Impacts of natural resources & mega development projects to people (women)

   - - > By Monica Yator
,Program Officer

A huge transport infrastructure project to link Kenya’s coast, Juba in South Sudan, and Ethiopia by 2030 is raising questions about the potential impact on the livelihoods of pastoralists, and protection and compensation for those adversely affected.In Lamu, some families have been displaced by port construction work and are yet to be compensated, according to Shakila Abdalla, a Lamu Member of Parliament, who noted that there had been inadequate environmental impact assessments, and that Lamu’s infrastructure might not be able to cope with the expected influx of people. Lamu’s population is about 102,000 but could more than double by 2017, noted Ms Abdalla.

A huge transport infrastructure project to link Kenya’s coast, Juba in South Sudan, and Ethiopia by 2030 is raising questions about the potential impact on the livelihoods of pastoralists, and protection and compensation for those adversely affected.In Lamu, some families have been displaced by port construction work and are yet to be compensated, according to Shakila Abdalla, a Lamu Member of Parliament, who noted that there had been inadequate environmental impact assessments, and that Lamu’s infrastructure might not be able to cope with the expected influx of people. Lamu’s population is about 102,000 but could more than double by 2017, noted Ms Abdalla. According to Abdikadir Omar, MP for Balambala in Garissa County, eastern-central Kenya, while Lapsset will go through an area that has never been developed before, there are concerns about potential adverse effects on pastoral livelihoods with the blocking off of migratory routes. There is a need to address these problems from a host community point of view, before a camel and a bulldozer are facing each other’ the issue of land and its management is central to the Lapsset project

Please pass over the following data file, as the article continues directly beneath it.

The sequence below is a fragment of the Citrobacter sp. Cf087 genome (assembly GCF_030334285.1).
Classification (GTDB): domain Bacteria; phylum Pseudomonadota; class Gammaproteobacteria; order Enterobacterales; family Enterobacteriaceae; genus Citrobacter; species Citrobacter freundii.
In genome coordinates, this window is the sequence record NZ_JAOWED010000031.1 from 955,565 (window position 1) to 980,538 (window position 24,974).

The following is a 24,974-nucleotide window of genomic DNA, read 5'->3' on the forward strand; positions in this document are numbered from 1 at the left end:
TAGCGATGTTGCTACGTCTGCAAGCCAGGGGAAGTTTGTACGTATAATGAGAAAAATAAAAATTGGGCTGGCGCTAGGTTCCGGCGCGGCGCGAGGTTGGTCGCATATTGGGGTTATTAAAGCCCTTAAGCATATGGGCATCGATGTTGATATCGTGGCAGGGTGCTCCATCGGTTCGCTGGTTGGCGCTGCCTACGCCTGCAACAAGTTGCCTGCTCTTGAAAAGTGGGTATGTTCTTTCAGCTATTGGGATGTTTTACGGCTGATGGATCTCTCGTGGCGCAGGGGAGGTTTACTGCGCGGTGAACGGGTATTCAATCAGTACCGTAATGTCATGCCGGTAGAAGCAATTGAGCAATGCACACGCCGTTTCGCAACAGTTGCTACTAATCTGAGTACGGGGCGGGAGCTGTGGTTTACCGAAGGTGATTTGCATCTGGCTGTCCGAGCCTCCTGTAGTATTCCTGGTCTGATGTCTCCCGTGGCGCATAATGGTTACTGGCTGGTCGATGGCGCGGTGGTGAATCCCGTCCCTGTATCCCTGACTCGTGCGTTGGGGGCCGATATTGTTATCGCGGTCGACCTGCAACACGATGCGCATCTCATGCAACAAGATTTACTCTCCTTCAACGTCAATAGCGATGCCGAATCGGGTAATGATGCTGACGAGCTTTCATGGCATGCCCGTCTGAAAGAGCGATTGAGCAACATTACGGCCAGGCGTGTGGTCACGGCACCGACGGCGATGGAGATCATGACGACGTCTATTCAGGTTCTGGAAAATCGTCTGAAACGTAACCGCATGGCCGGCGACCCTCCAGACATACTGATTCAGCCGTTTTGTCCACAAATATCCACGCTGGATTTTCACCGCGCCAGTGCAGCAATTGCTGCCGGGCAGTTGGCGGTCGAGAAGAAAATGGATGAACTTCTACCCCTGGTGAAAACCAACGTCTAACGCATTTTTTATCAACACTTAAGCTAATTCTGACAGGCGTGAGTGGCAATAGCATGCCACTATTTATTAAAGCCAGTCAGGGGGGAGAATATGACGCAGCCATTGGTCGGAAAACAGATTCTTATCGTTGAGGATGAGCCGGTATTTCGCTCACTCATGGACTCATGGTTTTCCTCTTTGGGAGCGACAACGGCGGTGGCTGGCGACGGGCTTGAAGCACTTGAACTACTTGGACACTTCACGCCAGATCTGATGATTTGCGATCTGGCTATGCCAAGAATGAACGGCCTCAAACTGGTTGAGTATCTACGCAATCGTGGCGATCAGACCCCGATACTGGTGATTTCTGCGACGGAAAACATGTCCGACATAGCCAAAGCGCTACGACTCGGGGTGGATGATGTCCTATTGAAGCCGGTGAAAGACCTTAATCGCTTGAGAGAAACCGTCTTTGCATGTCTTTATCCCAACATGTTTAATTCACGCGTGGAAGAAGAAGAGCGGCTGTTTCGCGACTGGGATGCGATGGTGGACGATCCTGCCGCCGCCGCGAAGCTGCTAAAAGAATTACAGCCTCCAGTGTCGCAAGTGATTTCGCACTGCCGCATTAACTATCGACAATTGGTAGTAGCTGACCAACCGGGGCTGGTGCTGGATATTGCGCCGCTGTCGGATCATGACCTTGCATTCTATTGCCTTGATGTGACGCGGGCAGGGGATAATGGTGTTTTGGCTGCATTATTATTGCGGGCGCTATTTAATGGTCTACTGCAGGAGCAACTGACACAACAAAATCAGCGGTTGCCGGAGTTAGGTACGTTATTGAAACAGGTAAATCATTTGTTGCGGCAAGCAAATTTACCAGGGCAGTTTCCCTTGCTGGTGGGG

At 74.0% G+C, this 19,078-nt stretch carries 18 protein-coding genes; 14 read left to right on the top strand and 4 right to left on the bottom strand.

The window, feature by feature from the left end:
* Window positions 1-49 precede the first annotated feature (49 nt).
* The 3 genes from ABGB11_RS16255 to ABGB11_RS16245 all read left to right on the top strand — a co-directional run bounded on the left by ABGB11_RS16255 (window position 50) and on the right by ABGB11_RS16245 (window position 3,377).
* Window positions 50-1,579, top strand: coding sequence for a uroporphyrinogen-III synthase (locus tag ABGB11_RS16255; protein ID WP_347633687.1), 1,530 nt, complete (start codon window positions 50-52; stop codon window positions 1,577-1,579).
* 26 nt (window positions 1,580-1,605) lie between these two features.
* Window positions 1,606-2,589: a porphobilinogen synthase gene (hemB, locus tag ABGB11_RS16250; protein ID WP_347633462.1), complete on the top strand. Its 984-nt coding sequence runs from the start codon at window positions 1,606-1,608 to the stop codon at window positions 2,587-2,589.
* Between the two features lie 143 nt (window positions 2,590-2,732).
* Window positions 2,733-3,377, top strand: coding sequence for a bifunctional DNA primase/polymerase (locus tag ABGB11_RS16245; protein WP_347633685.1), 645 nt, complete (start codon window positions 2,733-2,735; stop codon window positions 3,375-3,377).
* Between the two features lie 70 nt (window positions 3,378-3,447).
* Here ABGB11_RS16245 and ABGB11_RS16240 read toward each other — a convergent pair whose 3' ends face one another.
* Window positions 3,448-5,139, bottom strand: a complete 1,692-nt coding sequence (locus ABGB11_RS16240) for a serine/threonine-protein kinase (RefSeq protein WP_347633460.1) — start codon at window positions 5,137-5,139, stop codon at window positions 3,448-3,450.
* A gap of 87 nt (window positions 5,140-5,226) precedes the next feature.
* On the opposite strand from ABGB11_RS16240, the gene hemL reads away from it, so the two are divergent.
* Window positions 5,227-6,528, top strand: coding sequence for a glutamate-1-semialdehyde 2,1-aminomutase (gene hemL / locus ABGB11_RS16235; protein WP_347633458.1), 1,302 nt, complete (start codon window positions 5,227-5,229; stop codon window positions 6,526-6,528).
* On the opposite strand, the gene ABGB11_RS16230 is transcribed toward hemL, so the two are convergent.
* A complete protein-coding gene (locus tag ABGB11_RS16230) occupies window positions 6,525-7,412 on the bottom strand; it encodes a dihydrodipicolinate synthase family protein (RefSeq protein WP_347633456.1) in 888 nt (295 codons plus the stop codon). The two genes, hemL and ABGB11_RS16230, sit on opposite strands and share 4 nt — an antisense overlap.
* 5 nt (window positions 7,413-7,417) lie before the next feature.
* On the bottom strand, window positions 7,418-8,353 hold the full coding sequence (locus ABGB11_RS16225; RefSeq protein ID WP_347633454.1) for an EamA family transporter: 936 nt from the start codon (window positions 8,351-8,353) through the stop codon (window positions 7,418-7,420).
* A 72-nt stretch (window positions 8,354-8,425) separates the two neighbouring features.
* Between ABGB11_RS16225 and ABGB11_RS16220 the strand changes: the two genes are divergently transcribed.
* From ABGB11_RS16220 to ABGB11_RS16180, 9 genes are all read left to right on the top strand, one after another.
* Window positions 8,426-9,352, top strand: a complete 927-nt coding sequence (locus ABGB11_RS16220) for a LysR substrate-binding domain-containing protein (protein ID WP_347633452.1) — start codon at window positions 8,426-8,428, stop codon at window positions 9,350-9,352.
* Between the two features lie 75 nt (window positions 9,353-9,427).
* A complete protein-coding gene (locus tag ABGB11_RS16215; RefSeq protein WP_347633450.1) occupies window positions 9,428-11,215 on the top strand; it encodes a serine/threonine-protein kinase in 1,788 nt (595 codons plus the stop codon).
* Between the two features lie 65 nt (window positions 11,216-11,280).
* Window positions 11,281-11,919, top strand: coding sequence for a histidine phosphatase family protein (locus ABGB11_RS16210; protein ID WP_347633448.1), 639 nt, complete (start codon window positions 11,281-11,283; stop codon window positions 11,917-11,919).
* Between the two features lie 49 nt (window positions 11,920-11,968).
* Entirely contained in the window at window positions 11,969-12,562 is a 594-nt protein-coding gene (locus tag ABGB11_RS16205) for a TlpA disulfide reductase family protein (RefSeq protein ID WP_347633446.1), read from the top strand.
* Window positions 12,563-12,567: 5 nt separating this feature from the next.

downloadImpacts of Natural Resources & Mega Development Projects to People (Women)

15-year-old camel herder speared to death in Garissa

Herder speared to deathA 15-year-old camel herder from Garissa County was on Saturday evening killed by people suspected to be farmers from neighbouring Kitui County as he returned home from the grazing fields. Relatives of the boy condemned the killing and called for the immediate arrests of the culprits. Speaking to journalists at the Garissa Referral Hospital mortuary where the body was taken for post-mortem, Council of Imams and Preachers of Kenya (CIPK) Bangale chairman Sheikh Ibrahim Mohamed said the herder, Dekow Mohamed, was ambushed using spears at Bisan Hargeysa in Bangale Division.

He said the boy died on the spot after he was stabbed several times in his stomach and his left side. Part of the spear was left in his stomach and was removed by doctors when the body was taken to the mortuary. Sheikh Mohamed said police from Kitui and Tana River counties who were notified of the incident were very slow to respond.

DELAYED POLICE RESPONSE

“The boy was attacked and killed at 7pm in the evening we contacted police, both in Tana River and Kitui counties but there was no response until 9pm when police from Okasi came. "We are wondering, are we not Kenyans?” he posed while addressing journalists Sunday.